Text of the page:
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1Call2Build—Our Blog

Here are some thoughts and insight on our business and the construction industry in general. We update our blog regularly to keep you informed and entertained.

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October 15, 2019

Working with Communities to Identify Needs and Build Cost-Effective Educational Solutions

United Public School District serves the towns Des Lacs and Burlington, which have seen steady growth as desirable living areas for many working in and around Minot, the Minot Air Force Base and the Bakken Region oil fields. As a result, student census numbers climbed 18% from 2008 to 2017, a trend the District deemed likely to continue.

This rise in student population pushed school facilities beyond their limits, and brought to light deficiencies at both campuses. A Capital Maintenance Plan done by Consolidated helped determine which buildings and systems were worth renovating and those needing replacement. We also conducted community listening sessions to better understand the community’s vision for their schools.

The District ultimately decided to relocate the 7th and 8th grades from Burlington to Des Lacs, creating a “school within a school” to junior high students transition more effectively to high school, and give them access to Art, Vocational-Agricultural, Family and Consumer Sciences (FACS), Foreign Language, and Business classes. At Des Lacs, a new gym, secure entry, kitchen/commons, and administrative office spaces were also required. The Burlington facility would be renovated to accommodate PreK and Kindergarten rooms, restrooms, and a secure entrance.

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The initial referendum, which called for $15.4 million in investments, fell just 4% short of passage. Consolidated and the Architect used value engineering to craft a new plan that met the District’s needs without eliminating any classrooms or educational facilities. This ultimately reduced project costs 23%, and the new $11.9 million referendum passed easily.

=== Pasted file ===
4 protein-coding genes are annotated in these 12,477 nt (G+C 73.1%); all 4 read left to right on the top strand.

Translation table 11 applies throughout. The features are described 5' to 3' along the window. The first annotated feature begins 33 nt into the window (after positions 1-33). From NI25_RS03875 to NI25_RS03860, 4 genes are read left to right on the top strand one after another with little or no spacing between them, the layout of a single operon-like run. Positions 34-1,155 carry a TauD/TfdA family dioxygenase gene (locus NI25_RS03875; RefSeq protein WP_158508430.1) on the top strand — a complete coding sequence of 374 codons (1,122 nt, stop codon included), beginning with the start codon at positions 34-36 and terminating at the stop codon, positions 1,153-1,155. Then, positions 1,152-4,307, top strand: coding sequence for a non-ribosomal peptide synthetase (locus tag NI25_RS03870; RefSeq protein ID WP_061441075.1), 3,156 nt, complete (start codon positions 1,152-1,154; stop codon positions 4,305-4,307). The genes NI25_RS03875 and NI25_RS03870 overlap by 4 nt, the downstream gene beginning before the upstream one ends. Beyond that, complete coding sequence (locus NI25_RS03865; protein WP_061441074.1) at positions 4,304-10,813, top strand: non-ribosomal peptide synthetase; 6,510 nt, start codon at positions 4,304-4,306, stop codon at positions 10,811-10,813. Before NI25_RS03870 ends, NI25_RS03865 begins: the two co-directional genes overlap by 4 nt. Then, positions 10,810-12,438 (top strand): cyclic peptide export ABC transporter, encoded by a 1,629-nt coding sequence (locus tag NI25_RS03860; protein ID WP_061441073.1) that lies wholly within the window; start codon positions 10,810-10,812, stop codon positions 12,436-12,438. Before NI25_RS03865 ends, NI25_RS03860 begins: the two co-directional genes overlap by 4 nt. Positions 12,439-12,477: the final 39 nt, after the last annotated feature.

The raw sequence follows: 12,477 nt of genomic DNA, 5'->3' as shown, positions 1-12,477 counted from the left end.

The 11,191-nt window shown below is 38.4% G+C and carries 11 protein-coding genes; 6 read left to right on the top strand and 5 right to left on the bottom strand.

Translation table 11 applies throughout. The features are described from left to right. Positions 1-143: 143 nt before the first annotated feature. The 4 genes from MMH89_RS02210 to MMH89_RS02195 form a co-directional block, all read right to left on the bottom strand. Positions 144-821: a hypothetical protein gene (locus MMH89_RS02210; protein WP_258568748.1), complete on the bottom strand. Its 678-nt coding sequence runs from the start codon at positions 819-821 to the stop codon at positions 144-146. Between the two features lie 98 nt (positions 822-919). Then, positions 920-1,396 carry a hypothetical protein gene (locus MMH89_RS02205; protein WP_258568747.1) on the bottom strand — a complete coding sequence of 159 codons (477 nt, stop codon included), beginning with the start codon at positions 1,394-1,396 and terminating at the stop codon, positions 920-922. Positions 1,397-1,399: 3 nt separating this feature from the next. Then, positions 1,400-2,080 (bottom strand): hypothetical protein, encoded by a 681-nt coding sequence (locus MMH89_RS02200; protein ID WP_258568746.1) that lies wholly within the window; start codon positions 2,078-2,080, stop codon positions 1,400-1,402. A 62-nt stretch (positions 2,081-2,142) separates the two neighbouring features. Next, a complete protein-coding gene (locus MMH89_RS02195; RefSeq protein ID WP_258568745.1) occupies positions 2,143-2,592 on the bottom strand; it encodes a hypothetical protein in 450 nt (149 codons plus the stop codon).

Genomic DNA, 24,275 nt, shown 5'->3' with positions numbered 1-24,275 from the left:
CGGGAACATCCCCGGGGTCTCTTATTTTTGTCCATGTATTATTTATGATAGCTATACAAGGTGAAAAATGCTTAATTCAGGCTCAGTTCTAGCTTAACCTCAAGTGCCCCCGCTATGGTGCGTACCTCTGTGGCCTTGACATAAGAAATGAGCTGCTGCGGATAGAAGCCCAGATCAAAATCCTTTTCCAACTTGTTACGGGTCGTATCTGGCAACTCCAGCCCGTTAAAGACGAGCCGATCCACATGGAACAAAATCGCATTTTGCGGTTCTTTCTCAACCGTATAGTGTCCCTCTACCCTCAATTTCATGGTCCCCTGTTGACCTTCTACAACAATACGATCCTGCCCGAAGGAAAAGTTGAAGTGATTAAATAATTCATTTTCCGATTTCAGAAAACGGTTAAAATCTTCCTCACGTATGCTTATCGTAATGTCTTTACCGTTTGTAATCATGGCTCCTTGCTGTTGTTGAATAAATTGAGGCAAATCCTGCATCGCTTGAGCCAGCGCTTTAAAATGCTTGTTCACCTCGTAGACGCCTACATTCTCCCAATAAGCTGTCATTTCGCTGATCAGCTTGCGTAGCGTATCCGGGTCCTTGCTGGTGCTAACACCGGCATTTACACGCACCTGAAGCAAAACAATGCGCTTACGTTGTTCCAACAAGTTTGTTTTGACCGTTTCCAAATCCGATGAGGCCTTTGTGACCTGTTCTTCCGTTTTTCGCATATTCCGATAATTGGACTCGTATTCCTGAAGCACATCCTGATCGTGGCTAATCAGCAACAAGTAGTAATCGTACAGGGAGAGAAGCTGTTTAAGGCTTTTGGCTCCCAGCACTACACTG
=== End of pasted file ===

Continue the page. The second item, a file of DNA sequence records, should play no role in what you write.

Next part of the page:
Since voters ultimately approved much less funding than the District originally wanted, this served as a real call to action for the Consolidated team, and led us to scrutinize every aspect of the project in order to get the District the absolute most for their money. During the pre-construction phase, Consolidated presented the Owner with 109 more value engineering ideas, and the Owner accepted options totaling more than $1.26 million in savings—without sacrificing any classroom space or square footage.

This project spanned complicated demolition, re-purposing of existing facilities, additions, and new construction, much more than could be done in the traditional summer construction season preferred by schools. Much of the site work, demolition, renovations, and new construction was to be done while the school was occupied. As a result, Consolidated crafted a meticulous 4-Phase approach to the project, allowing much of the work to be done while school was in session, while putting paramount importance on the safety of students, staff, and visitors:

  • Phase 1: New construction of kitchen/commons, office spaces, entry way, and fire protection system: to be complete by Christmas, 2018. Relocating the kitchen/commons enable Phase 3 renovations to be completed with the junior high classroom addition was completing.
  • Phase 2: New construction of gymnasium and junior high classroom addition: to be complete by Easter, 2019.
  • Phase 3: Remodeling of old kitchen/commons area to accommodate a portion of the new junior high school: to be complete by Easter, 2019. Completion of Phases 1, 2, and 3 enabled the junior high students to move from Burlington to Des Lacs in April 2019, allowing the extensive renovations at Burlington Elementary School to begin.
  • Phase 4: Remodeling of existing science classrooms: to begin at the end of 2018 school year and complete by the start of 2019 school year. Repurposing and conversion of the former junior high wing at Burlington to accommodate pre-school and Kindergarten spaces (including building bathrooms and sinks with water fountains, as required by current code) and administrative offices: to be complete by the start of the 2019 school year.

Exceptional measures were taken to ensure the safety of everyone involved with this project, resulting in zero recordable worker accidents or injuries, and no OSHA violations.

In the last five years, Consolidated Construction has New North Dakota Map with Schoolsbeen contracted with 30 different North Dakota Public School Districts in various stages of planning, design, and construction. The United School District project is another example of how we are committed to working with these communities to identify needs and build cost-effective educational solutions that bring modern amenities and 21st Century learning to rural schools.